We received a complaint from an author claiming that her PhD thesis had been plagiarized in a journal article. After many discussions, the editorial office decided that the authors should resolve this issue among themselves, as it was an author dispute.
After further correspondence, the editorial office is now also saying that because the thesis is not published anywhere, there is no need to cite it in the reference list. The instructions for authors state that: "The list of references should only include works that are cited in the text and that have been published or accepted for publication. Personal communications and unpublished works should only be mentioned in the text."
There are many opinions/views/cases available on different websites. But the prevailing view seems to be that any document, whether an unofficial discussion piece (or an unpublished thesis?), must be cited. What is the opinion of the COPE Forum?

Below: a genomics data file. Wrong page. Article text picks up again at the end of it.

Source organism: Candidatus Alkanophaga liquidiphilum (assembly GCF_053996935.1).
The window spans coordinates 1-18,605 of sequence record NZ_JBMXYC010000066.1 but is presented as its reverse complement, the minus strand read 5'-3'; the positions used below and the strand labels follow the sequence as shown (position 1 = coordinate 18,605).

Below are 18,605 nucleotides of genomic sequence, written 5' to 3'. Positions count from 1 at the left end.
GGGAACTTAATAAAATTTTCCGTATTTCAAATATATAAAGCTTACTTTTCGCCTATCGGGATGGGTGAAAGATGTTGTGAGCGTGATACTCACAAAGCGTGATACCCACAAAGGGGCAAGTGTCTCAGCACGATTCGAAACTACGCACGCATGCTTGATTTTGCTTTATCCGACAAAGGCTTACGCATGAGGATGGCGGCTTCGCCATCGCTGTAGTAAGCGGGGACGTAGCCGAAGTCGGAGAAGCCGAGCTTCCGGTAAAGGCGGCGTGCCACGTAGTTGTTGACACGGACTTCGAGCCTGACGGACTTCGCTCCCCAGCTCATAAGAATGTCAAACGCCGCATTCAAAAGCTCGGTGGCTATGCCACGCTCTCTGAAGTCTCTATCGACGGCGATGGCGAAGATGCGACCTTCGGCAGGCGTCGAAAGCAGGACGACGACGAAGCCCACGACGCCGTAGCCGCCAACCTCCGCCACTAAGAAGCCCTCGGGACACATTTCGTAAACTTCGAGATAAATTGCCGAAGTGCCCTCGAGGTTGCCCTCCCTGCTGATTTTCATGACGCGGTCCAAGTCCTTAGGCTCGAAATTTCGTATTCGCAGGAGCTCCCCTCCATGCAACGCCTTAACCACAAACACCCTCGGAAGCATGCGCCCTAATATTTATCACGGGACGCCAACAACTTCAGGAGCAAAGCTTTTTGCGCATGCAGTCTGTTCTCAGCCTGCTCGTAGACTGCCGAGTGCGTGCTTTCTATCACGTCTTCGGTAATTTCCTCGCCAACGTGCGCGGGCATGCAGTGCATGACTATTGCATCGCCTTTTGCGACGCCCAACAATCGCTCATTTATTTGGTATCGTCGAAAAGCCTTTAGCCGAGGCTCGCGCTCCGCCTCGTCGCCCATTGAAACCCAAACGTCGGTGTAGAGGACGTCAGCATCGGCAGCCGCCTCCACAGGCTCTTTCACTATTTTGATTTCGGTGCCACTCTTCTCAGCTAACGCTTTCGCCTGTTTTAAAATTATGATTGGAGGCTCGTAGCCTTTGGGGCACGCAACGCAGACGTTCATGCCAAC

The Forum were unanimous in their assertion that the PhD thesis should be cited. Even if the PhD thesis is unpublished, it should still be cited. It counts as a type of publication. The intellectual property belongs to the authors, so their rights may have been violated.
However, the editor raised another issue. The Forum were told by the editor that one of the authors of the paper is a supervisor of the PhD thesis. Hence there may be incorrect author attribution here. Should the author of the PhD thesis in fact be an author on the paper? At this point it is impossible for the editor to sort this out, so the editor should contact the institution with this information, presented in a neutral way, without making any accusations. The institution need to investigate who owns the data. Following the investigation, the editor may have to publish a correction. In the meantime, one suggestion was to publish an expression of concern in the journal.
The editor sent the advice of the COPE Forum to the complaining author who said he would discuss the possibility of publishing an erratum with the authors of the article. The editor is awaiting a response.
Follow up (September 2013):
In the end, the author concerned decided that he did not want to escalate the case to the university authorities. This editor considers the case now closed.